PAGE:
Revelation 7.1–17: Divine intermission
This chapter offers an interlude in the series of seven seals; having mentioned God’s people in chapter 6, John turns aside to look in more detail at how they share in his purposes in the world.
Verses 1 to 3 echo Ezekiel’s account of God’s people being sealed to protect them from the calamities and judgement that the world experiences (Ezek 9). Note that John hears the number of those who are sealed—they are being counted out, tribe by tribe, just as Moses counted the people in the desert (Num 1) and David counted the people in the land (2 Sam 24). In both cases, the purpose was to assess the fighting strength of the people, since every man would be expected to fight. So here we have a disciplined ordering of God’s people, ready for spiritual warfare. The list of tribes here is different from any Old Testament list, and omits the tribe of Dan, who were guilty of idol worship (Judg 18:30). Our readiness for spiritual conflict is connected to our worship of God.
John then looks to see those he has been hearing about (v 9). As previously (‘I turned to see the voice’, Rev 1:12), what John sees and what he hears interpret each other. Those who are counted and ready for battle are in fact uncountable (cf Gen 22:17); the 12 tribes of Israel are now composed of people from ‘every nation, tribe, people and language’ as a result of the ransom of the lamb (Rev 5:9). God’s people are no longer saved ‘out of all nations’ (Ex 19.5) as a separate people or nation (Ex 19:5), but are saved ‘out of the nations’ (Ezek 36:24), a new community coming from every part of the world. Though they suffer (v 14), they praise God as they look forward to their future with him (vs 15-17).
Revelation 8.1–13: Connecting Heaven and Earth
As we return from the interlude of chapter 7, we are again confronted with the stark contrast between the tranquillity and order of the heavenly scenes, and the chaos and turmoil on earth. But there is something connecting the two—the prayers of the saints, mixed with the incense. We have heard the worship of the elders (representing the people of God, Rev 4, 5), and the cry of the saints under the altar (Rev 6). Each time we pray ‘hallowed be your name, your kingdom come, your will be done,’ we make connections between earth and heaven (Matt 6:9,10).
The disasters that unfold as the trumpets are sounded follow the pattern of the seven seals, though with greater intensity. There are strong echoes of the plagues sent on Egypt as a warning to recognise God and let his people go. But there are echoes too of real events in the world of John’s readers; the blazing mountain (v 8) looks very much like the eruption of Vesuvius in AD 79. If the recipients of the seven messages in chapters 2 and 3 are going to compromise their faith to retain a stake in the world around them, they need to know what kind of world that is.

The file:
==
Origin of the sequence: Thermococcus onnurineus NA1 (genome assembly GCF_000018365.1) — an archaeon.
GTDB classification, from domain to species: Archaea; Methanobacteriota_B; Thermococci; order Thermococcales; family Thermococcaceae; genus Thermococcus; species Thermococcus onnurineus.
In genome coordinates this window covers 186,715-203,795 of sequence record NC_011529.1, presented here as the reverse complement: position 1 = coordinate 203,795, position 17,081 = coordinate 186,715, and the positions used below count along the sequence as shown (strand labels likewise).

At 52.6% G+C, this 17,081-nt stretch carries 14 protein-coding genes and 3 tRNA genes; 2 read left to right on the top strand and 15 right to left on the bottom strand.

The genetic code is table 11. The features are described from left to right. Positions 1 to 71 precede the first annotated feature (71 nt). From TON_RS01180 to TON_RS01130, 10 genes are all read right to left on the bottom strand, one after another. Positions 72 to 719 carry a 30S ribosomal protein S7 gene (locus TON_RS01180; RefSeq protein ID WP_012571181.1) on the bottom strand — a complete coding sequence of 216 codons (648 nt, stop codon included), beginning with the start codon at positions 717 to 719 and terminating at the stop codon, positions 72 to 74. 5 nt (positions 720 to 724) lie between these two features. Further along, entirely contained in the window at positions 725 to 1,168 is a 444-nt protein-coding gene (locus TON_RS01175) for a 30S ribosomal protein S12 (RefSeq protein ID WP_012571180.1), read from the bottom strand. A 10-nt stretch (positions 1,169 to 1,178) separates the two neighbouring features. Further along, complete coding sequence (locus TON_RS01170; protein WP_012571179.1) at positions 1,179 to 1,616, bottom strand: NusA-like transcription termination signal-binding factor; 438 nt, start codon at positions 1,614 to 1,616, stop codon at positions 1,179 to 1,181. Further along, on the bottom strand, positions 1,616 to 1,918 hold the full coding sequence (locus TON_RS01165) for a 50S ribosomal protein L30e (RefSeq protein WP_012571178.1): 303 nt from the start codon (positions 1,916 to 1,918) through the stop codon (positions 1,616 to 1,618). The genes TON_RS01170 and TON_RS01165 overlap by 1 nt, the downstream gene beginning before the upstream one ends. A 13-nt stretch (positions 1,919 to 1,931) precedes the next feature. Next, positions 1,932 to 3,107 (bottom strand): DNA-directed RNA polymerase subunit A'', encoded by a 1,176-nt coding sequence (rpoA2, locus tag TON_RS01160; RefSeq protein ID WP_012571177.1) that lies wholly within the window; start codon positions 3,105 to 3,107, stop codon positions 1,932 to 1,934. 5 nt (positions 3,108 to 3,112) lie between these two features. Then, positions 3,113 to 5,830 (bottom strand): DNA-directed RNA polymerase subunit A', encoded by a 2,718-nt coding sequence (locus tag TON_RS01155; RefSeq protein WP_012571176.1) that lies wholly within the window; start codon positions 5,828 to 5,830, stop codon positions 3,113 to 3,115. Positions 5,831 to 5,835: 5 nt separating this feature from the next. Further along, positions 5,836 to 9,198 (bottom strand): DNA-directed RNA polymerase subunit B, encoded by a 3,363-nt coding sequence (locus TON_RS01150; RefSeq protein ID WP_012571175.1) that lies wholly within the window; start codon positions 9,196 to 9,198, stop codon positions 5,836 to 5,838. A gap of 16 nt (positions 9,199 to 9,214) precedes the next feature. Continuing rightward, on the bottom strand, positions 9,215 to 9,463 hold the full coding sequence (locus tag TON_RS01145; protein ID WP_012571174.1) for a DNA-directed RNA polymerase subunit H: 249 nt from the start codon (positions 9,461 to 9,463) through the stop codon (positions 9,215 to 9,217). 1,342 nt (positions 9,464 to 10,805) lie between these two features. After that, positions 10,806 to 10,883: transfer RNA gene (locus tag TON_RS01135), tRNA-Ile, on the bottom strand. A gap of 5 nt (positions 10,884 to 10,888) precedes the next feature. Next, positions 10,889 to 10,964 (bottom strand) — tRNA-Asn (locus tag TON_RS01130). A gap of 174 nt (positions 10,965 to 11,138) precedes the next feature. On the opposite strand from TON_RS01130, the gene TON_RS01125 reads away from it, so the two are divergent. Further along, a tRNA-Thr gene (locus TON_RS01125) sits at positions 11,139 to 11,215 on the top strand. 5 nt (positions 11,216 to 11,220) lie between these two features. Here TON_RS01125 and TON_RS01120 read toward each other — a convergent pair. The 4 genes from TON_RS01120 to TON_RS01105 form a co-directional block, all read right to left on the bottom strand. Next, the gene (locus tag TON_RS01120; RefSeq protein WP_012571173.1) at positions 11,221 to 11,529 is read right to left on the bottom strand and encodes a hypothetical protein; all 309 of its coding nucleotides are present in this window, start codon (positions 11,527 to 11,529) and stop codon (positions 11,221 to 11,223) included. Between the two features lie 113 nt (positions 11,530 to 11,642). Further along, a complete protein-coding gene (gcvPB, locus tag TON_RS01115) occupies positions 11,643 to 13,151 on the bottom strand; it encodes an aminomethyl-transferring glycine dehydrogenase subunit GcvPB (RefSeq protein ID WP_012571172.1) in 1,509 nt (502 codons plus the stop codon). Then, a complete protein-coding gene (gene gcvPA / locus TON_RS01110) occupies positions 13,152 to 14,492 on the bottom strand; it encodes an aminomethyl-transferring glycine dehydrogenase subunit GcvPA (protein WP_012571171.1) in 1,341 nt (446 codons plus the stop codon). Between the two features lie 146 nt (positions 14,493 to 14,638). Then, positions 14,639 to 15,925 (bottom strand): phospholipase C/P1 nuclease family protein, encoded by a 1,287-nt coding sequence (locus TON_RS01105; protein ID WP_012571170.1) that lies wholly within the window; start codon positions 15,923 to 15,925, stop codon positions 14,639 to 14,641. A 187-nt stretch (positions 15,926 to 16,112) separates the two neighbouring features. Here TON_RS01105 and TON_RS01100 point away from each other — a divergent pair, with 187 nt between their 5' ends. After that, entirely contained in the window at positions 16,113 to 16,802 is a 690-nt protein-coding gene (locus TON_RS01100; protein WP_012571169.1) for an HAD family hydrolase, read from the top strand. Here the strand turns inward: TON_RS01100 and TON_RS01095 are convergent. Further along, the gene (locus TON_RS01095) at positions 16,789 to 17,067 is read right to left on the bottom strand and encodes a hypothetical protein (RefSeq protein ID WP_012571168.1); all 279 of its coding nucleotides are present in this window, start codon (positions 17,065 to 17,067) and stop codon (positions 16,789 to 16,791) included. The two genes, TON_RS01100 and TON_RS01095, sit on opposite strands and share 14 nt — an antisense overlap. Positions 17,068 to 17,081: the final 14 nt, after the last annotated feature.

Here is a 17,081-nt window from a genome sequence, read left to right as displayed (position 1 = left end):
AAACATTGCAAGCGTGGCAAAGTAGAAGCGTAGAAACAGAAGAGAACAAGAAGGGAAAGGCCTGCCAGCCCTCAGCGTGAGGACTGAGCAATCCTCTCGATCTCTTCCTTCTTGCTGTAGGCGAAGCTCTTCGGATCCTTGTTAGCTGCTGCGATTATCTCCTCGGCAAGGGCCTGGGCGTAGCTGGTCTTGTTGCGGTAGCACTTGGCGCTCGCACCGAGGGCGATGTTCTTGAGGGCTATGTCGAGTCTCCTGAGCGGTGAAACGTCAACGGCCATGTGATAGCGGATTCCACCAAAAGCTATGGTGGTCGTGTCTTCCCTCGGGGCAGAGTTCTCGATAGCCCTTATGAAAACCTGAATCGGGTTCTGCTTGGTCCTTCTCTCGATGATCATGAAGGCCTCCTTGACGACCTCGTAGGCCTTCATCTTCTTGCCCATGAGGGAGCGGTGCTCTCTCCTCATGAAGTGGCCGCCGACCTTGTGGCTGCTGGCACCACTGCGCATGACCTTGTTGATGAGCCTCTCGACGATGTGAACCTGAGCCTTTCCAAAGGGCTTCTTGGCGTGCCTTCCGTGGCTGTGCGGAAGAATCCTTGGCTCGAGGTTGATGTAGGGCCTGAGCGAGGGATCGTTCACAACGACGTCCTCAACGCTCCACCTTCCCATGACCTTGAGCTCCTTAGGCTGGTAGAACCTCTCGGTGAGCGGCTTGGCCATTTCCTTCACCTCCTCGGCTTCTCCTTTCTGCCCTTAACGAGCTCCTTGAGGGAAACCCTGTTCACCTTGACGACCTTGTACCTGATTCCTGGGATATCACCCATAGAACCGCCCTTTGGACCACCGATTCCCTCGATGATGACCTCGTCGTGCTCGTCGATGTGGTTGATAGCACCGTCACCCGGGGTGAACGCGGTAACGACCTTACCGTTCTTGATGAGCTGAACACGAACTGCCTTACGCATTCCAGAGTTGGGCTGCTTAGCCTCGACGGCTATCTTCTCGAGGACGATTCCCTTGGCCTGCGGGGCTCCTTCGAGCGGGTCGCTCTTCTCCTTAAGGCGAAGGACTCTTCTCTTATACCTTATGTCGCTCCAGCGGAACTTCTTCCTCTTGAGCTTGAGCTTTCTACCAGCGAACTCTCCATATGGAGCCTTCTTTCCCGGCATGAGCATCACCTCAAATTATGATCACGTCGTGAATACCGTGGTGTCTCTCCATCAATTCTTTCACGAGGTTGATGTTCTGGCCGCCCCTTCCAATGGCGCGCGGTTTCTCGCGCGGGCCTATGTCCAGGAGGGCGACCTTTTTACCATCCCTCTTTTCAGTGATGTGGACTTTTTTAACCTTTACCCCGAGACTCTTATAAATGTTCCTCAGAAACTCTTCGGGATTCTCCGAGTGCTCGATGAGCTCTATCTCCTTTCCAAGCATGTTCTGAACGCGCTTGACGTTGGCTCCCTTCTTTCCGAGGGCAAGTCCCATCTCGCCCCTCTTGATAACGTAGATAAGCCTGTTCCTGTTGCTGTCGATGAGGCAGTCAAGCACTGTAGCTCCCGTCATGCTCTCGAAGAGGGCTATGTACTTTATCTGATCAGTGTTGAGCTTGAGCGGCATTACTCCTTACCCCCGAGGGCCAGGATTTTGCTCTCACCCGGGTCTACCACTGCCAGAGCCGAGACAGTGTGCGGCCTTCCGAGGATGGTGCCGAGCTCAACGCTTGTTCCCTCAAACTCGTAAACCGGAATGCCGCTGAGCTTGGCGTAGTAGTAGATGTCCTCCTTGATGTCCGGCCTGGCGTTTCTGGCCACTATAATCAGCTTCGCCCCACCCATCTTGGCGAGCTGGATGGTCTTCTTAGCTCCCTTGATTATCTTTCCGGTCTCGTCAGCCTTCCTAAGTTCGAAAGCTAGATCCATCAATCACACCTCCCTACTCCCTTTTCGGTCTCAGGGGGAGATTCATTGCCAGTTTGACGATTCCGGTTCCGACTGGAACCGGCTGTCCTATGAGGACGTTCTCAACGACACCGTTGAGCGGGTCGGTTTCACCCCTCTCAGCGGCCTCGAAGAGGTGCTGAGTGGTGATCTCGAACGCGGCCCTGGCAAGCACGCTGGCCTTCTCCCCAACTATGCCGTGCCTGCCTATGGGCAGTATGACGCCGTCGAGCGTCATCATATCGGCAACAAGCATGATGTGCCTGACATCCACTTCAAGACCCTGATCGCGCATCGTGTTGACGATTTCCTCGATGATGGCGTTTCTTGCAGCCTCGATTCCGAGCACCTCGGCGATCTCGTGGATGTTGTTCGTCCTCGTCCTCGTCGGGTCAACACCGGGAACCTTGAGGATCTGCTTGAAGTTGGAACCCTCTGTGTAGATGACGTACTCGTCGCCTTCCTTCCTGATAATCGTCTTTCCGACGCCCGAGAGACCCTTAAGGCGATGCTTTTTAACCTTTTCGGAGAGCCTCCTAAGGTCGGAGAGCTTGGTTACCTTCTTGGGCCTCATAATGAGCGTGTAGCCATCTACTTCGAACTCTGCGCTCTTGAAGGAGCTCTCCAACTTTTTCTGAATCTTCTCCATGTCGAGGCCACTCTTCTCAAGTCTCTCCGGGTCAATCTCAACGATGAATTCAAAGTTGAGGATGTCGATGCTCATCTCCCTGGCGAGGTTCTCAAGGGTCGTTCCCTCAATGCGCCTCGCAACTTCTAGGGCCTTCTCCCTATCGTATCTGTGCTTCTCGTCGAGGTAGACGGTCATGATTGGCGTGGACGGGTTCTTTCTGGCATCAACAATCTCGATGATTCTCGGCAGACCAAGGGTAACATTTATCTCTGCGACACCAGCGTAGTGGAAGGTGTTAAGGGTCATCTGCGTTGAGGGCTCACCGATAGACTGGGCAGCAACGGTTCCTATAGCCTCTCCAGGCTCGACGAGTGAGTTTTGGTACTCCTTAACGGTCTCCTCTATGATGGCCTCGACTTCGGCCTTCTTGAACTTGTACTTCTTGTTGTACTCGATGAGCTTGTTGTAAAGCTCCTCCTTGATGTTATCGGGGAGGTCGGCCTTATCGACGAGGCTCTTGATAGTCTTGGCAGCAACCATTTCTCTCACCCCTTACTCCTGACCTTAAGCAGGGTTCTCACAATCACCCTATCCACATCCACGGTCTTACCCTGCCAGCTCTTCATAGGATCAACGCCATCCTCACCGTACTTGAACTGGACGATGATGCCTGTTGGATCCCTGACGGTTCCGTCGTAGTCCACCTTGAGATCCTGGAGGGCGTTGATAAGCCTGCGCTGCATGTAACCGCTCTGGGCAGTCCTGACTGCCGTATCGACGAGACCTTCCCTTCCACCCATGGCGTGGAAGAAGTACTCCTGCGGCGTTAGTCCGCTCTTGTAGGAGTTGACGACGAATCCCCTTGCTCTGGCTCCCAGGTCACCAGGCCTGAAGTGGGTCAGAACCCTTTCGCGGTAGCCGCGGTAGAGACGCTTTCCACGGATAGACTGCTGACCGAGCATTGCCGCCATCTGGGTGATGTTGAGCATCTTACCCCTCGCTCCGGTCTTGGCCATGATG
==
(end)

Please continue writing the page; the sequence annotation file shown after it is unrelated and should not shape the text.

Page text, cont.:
John has already presented God as almighty (Rev 4:8), the one who sees all and is sovereign over all. Yet he is reticent to portray these events as being directed by God. Although the angels stand before the throne, they have only an oblique role in what is happening. The earth ‘is burned’ (v 7), the mountain ‘is thrown’ (v 8), and the sun, moon and stars ‘are struck’ (v 12). The first time God acts directly, from the throne, it is to pronounce that God is now present with humanity, that all pain is over, and that he is making ‘all things new’ (Rev 21:3-5).
I am a massive fan of Lord of the Rings. I read it avidly as a teenager, and have watched the Peter Jackson films again and again. One of the most vivid features of the films is the depiction of the forces of evil—Saruman, Sauron (although we don’t know what he looks like) and their henchmen, the orcs and uruk-hai. With their thirst for blood and ruthlessness in battle, they become a parody of the human characters. Their shuffling march and motley assembly of weapons are a poor imitation of the beauty and discipline of the elves.
Yet Tolkein was not simply creating a fantasy world, unconnected to reality. It was his deep response to the horrors of the First World War, and his grief at the loss of his friends in the evil of war. This chapter does something similar. The locusts, with their chaotic mixture of human and animal features, are a demonic parody of the living creatures around the throne. Their hideous cacophony contrasts starkly with the harmonious singing of the elders and creatures. The suffering they inflict is a vivid portrayal of life in a world handed over by God to other powers (cf Rom 1:24).
And yet, this chaos is still under the ordering of God in the numbering of the trumpet blasts – even if that ordering is strained to its limits. ‘The effect is something like an orchestral performance in which the strings scrape dissonant chords, while woodwinds shriek … in what seems to be a wild discord – except that all the players move to the steady beat that is set by the conductors hand: one, two, three, four…’ (Craig R Koester, Revelation and the End of All Things, Eerdmans, 2001, p 93). The outcome is not yet the repentance of the people (v 21); that will have to wait until God’s decisive intervention through his faithful, witnessing people (Rev 11.13).